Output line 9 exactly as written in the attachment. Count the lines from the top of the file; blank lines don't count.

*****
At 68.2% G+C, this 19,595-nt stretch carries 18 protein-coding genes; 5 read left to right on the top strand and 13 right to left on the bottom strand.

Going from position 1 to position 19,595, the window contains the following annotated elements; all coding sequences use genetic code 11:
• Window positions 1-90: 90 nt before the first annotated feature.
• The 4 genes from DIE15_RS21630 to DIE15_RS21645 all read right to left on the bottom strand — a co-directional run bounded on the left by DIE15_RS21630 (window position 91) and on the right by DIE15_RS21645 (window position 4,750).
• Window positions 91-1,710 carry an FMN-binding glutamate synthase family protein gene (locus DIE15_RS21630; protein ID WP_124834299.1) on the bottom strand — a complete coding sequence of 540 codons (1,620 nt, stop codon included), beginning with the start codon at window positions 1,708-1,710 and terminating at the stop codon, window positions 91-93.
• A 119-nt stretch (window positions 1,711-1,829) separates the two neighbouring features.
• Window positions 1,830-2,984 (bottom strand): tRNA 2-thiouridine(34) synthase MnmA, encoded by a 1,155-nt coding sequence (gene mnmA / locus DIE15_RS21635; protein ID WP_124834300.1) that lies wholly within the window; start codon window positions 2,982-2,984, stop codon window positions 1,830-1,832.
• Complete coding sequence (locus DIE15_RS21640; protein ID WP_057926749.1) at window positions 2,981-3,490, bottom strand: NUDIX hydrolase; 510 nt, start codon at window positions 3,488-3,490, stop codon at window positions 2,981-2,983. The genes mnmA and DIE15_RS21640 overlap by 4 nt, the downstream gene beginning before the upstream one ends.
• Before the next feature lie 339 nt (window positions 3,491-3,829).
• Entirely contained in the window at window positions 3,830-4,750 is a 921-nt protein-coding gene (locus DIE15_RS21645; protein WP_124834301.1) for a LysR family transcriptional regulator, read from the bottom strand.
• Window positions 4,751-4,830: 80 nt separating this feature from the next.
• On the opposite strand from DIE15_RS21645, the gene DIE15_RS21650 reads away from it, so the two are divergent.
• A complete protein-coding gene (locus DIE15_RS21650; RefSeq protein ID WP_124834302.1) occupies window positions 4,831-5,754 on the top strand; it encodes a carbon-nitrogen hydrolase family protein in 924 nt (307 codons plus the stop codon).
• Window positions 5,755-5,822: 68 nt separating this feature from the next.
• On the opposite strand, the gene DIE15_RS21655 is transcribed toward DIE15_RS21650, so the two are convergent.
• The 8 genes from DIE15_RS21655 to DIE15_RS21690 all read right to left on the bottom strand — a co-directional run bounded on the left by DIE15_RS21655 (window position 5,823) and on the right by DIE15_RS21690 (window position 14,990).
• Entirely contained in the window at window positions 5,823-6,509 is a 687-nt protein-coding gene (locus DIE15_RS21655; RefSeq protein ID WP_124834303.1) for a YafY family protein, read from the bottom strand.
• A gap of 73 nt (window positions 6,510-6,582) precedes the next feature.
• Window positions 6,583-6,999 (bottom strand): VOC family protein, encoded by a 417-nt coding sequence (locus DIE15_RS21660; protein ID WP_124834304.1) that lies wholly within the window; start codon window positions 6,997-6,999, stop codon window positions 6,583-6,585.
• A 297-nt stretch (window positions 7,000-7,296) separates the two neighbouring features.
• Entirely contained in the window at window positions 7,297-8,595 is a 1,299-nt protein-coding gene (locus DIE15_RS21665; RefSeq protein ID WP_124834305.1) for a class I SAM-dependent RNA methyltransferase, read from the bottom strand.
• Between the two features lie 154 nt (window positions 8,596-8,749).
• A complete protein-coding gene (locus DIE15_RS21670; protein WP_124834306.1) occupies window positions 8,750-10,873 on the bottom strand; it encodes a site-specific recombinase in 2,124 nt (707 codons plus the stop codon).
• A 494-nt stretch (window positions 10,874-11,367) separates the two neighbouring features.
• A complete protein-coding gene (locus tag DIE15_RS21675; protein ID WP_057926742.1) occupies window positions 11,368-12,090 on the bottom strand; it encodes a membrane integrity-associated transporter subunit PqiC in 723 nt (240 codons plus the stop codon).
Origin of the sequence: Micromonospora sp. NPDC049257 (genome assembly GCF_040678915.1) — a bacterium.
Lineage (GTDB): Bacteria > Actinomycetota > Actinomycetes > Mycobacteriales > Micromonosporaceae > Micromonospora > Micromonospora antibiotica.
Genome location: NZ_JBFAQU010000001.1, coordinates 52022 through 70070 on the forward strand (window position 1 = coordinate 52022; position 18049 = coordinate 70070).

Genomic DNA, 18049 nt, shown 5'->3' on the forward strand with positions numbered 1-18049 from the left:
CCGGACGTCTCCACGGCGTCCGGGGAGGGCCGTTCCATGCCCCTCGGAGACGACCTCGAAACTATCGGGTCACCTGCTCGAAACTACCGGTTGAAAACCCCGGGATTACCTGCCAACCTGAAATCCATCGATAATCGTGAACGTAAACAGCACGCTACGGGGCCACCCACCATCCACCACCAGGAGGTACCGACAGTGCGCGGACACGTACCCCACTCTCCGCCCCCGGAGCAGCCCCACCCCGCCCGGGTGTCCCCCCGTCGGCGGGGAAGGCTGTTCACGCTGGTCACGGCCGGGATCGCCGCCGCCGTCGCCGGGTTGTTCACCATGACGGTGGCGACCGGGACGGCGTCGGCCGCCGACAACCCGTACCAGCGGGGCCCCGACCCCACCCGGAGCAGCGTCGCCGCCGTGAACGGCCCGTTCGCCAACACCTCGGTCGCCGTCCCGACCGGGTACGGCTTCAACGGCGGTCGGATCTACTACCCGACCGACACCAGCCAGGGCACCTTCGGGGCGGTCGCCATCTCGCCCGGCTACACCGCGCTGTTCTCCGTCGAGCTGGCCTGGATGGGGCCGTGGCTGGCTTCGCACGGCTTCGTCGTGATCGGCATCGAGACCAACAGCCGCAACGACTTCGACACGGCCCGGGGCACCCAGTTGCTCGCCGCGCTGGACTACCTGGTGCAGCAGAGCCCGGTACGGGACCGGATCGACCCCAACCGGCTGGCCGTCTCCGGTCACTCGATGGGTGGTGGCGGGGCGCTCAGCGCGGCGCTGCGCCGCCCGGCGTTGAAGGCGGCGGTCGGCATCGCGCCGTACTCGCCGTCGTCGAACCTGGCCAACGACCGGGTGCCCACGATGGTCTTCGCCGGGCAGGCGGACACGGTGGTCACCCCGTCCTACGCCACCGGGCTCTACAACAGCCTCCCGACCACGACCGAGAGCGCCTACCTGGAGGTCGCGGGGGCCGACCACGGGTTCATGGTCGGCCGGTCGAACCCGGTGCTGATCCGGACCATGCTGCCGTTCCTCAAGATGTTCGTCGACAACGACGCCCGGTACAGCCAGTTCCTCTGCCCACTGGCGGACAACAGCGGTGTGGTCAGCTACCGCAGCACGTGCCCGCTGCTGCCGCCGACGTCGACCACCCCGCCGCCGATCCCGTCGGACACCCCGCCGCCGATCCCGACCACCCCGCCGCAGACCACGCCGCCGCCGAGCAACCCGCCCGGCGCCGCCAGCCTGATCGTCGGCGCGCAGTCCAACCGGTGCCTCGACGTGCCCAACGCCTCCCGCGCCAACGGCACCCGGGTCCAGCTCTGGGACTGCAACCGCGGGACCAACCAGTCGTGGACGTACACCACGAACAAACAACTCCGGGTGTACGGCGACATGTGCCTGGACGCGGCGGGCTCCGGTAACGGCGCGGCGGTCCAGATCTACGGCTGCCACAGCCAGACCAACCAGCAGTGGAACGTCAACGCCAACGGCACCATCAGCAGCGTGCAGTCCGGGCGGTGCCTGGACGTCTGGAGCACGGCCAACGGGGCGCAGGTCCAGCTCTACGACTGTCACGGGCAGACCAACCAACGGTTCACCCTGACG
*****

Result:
• Before the next feature lie 339 nt (window positions 3,491-3,829).